New Delhi: Battle lines are being drawn after India’s telecoms regulator called for full-blown telephone services via the Internet, paving the way for another fall in the nation’s already cheap call rates.
India’s Internet service providers (ISPs) are delighted at the prospect of a new revenue stream but fixed line and mobile players are objecting that they paid high market entry fees, whereas ISPs will not have to stump up any money.
Under the plan proposed this week by the Telecom Regulatory Authority of India, people could call from their personal computers with Internet connections to a landline or a mobile phone and vice versa.
The move could ring in another big drop in calling prices in the world’s fastest-growing phone market, where consumers already enjoy some of the lowest telephone costs, the regulator said.
The proposal is aimed at putting India’s telecom sector “in tune with global trends” in which such “Internet-based services are very popular” and boosting paltry broadband penetration, the regulator added.
The government is keen to boost broadband use, especially in poverty-hit rural areas, where the Internet is seen as key to development.
But Cellular Operators Association of India chief T.V. Ramachandran said the regulator’s proposal was not fair to existing telephone companies.
“There should be a level playing field ... it’s unfair to allow unrestricted Internet telephony to ISPs at no additional cost,” he said.
The telecommunications department just recently issued pan-India licences to several telecom players, charging each an entry fee of 16.5 billion rupees (37.7 million dollars).
India’s largest phone company, state-run Bharat Sanchar Nigam Ltd., said the entry of ISPs would hurt revenues.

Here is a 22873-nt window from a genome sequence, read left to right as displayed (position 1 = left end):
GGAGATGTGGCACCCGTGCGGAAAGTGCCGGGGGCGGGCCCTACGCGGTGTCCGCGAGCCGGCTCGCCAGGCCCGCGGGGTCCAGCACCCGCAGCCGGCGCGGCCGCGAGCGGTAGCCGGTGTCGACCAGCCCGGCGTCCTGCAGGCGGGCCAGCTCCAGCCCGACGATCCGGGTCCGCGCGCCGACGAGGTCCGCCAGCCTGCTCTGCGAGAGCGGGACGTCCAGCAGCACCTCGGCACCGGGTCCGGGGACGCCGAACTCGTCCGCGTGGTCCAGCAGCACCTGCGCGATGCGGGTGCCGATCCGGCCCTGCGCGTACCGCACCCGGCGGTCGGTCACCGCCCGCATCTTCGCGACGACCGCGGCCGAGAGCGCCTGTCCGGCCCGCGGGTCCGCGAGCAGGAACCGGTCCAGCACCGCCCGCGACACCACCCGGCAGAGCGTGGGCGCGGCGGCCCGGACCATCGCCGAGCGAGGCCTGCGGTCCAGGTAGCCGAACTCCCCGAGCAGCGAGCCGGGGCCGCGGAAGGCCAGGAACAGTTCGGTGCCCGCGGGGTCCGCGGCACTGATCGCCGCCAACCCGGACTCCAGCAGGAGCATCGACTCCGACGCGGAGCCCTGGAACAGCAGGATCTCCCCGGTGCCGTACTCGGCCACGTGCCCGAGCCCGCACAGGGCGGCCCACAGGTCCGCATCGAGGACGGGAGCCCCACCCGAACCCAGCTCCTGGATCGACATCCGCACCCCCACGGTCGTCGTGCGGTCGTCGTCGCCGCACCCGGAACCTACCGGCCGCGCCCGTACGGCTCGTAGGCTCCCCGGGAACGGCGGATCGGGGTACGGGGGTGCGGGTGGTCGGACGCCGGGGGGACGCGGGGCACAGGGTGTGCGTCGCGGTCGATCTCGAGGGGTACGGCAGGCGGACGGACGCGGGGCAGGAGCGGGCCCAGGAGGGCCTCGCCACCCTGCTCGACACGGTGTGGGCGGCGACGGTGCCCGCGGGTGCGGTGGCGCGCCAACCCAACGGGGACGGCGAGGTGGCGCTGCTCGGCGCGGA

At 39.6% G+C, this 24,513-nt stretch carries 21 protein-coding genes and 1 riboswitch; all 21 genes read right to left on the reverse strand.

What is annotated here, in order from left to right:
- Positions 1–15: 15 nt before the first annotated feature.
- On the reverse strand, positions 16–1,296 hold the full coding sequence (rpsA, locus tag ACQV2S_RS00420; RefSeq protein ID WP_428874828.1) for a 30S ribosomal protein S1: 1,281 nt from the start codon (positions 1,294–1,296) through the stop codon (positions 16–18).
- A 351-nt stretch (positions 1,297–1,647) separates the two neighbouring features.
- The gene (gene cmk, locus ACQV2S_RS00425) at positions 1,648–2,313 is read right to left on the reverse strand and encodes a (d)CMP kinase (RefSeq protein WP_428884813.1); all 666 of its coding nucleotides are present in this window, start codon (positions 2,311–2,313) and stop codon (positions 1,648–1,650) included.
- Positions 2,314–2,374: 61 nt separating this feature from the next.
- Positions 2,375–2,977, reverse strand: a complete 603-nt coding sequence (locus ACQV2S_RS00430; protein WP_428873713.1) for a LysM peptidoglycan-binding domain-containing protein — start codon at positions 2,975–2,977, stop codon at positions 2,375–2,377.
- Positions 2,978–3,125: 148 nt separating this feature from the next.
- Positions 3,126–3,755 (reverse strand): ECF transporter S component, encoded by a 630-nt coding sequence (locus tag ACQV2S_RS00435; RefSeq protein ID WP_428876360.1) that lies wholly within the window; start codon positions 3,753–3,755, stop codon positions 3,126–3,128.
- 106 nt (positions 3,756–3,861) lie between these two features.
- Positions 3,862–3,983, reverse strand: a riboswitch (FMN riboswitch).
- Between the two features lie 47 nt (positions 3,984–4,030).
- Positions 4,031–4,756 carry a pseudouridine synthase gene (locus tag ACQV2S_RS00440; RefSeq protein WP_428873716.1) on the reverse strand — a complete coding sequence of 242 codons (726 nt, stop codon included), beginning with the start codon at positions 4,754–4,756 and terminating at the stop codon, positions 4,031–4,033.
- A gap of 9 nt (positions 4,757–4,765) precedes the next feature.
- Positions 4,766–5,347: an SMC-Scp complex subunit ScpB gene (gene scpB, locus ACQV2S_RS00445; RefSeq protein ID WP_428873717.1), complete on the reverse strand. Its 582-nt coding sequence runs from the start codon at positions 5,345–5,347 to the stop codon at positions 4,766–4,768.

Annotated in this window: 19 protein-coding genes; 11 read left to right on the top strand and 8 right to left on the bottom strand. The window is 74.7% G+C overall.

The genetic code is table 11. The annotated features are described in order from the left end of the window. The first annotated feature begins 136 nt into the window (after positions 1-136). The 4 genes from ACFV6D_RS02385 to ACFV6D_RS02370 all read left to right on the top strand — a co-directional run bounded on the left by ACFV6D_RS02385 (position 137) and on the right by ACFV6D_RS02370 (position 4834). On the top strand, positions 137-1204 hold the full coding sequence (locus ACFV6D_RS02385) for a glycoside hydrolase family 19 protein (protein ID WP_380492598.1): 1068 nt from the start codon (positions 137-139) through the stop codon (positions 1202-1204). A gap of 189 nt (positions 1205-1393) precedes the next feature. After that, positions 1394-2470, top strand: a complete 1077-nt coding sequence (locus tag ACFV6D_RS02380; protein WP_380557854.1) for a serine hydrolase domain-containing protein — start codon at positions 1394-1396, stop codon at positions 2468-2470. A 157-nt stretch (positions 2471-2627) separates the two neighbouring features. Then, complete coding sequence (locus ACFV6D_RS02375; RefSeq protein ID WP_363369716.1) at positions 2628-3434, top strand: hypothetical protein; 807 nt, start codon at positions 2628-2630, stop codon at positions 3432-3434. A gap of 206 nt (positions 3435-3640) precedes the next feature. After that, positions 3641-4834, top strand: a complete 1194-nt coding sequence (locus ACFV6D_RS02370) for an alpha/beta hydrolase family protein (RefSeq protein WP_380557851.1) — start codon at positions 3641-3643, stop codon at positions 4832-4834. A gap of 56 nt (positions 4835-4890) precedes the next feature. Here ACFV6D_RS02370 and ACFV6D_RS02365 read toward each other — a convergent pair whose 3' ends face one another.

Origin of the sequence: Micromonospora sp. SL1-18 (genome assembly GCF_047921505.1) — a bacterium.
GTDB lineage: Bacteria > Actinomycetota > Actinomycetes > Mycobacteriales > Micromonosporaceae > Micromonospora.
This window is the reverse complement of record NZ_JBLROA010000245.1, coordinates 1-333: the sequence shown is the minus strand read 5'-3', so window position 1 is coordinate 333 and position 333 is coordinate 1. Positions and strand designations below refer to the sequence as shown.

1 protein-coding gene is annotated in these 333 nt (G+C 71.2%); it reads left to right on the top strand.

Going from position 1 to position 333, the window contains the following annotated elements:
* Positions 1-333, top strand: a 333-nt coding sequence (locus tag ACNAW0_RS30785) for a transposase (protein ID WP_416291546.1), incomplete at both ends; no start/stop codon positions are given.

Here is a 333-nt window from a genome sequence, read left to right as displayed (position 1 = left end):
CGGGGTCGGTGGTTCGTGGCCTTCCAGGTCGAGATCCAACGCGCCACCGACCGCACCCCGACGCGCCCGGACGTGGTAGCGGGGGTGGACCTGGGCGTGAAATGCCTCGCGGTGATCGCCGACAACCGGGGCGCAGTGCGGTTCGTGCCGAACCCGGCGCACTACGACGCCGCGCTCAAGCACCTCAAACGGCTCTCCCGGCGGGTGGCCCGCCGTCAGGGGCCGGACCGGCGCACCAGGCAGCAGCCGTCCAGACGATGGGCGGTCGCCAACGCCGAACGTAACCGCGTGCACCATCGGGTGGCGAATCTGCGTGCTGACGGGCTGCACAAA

Under the regulator’s plan, international call rates via the Internet could drop to one-two rupees (two-five cents) a minute from the average seven, while national long-distance rates could fall to less than half a rupee.
Local calls could be virtually free.
But experts say it would take a long time for broadband subscribers to pose a threat to fixed-line and mobile licence holders, given India’s low Internet penetration.
India has just 4.38 million broadband subscribers, while there are 287 million mobile users and 38.9 million landline subscribers.
Internet telephony could become “the killer application” to boost broadband penetration, which has “lagged far behind the very successful mobile telephony,” said Internet Service Providers Association of India head Rajesh Chharia.
Analysts are betting the government will go ahead with the idea.
“The government has been pushing reforms in telecoms, I think they’ll give it the green light,” said an expert at an international consultancy, who did not wish to be named.
The regulator said telecom companies have no reason to fear. ISPs rely on lines leased from telecom companies to carry their signals so they have to sign deals with existing licence holders.
The regulator calls it a win-win situation as 85 percent of an ISP’s revenue is earmarked for resources mainly from telecom licence holders.
“In other words, an increase in the ISPs’ business will also result in a boom for existing telcos. Given this scenario, the government would do well to accept (the regulator’s) recommendations,” said Business Standard editorial.